SEATTLE — One softball player may be wearing red, white and blue to represent the United States in the 2020 Toyko Olympics, but she will always carry that Huskies purple with her.
From 2014-2017, Ali Aguilar played shortstop for the University of Washington Huskies. She was named to the Pac-12 first team three times and was a two-time All-American.
As a senior at UW, Aguilar led the Huskies in runs, home runs, and batting average.
After college, she played professionally in Texas and Japan. Now she's headed back to Japan, but this time with team USA.
Aguilar is on a softball mission, with the goal to help Team USA win a gold medal in Japan.
She gives a lot of credit to UW softball coach, Heather Tarr, who not only helped her become a lethal hitter but a great teammate as well.
"Me and my family really loved coach Tarr and what she was about and just how she created this culture here at UW. You could just tell right off the bat, it's like a family and there's a way about it that you just want to be a part of,” said Aguilar.
"I think the coolest thing about Ali Aguilar is she is a true student of the game. While we were coaching her, you definitely knew that she was a very analytical player and asked why are we doing this, what are we doing, how is this going to help me and you kind of knew at the time, as she grew into becoming a great hitter and defender that she's got something special," said coach Tarr.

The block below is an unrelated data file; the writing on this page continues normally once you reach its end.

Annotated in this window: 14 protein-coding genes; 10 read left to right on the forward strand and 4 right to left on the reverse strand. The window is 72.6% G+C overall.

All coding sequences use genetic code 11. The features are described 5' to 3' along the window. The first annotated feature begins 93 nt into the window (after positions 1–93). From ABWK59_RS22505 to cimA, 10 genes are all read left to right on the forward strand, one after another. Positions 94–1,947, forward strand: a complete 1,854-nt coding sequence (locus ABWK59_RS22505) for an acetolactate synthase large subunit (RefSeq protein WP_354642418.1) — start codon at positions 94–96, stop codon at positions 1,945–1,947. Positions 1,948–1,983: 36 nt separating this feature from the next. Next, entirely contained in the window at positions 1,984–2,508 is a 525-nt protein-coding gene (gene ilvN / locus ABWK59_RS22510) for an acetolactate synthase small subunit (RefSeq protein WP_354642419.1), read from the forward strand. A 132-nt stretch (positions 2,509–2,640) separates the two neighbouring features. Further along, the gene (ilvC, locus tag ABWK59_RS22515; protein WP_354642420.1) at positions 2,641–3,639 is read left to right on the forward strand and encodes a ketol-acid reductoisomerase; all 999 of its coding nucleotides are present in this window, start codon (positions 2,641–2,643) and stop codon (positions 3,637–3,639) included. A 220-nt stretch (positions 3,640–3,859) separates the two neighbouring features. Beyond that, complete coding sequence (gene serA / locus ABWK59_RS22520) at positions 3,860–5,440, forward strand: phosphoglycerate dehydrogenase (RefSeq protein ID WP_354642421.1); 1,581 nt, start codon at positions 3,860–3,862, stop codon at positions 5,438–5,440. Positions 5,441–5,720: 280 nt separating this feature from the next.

Aguilar started playing softball at the age of seven. Her dad coached her up until the 8th grade.
"My dad didn't always know how to teach me to hit better, but he was really good about teaching me how to compete and how to win, and how to achieve what I wanted to achieve," said Aguilar.
In 2016, Aguilar's achievements would hit a high when she made the US national team. Over the past four years, she's helped the U.S. win two golds at the World Championships and two more at the Pan American Games.
She said it's a thrill to represent your country and to hear the National Anthem with your teammates.
"Everyone says it, but you get chills every single time. That's what you're working for, to be able to win the gold medal and be able to hear your National Anthem so it's good. It is amazing every single time just to be able to represent your country. I think that's the dream since I watched the team compete in 2004 and 2008," Aguilar said.
The US team was the first team to qualify for the 2020 Summer Games by winning the 2018 world championships.
Only eight countries will qualify for softball in Tokyo and since the sport is so popular in Japan, they will compete at two baseball stadiums that hold up to 30,000 fans.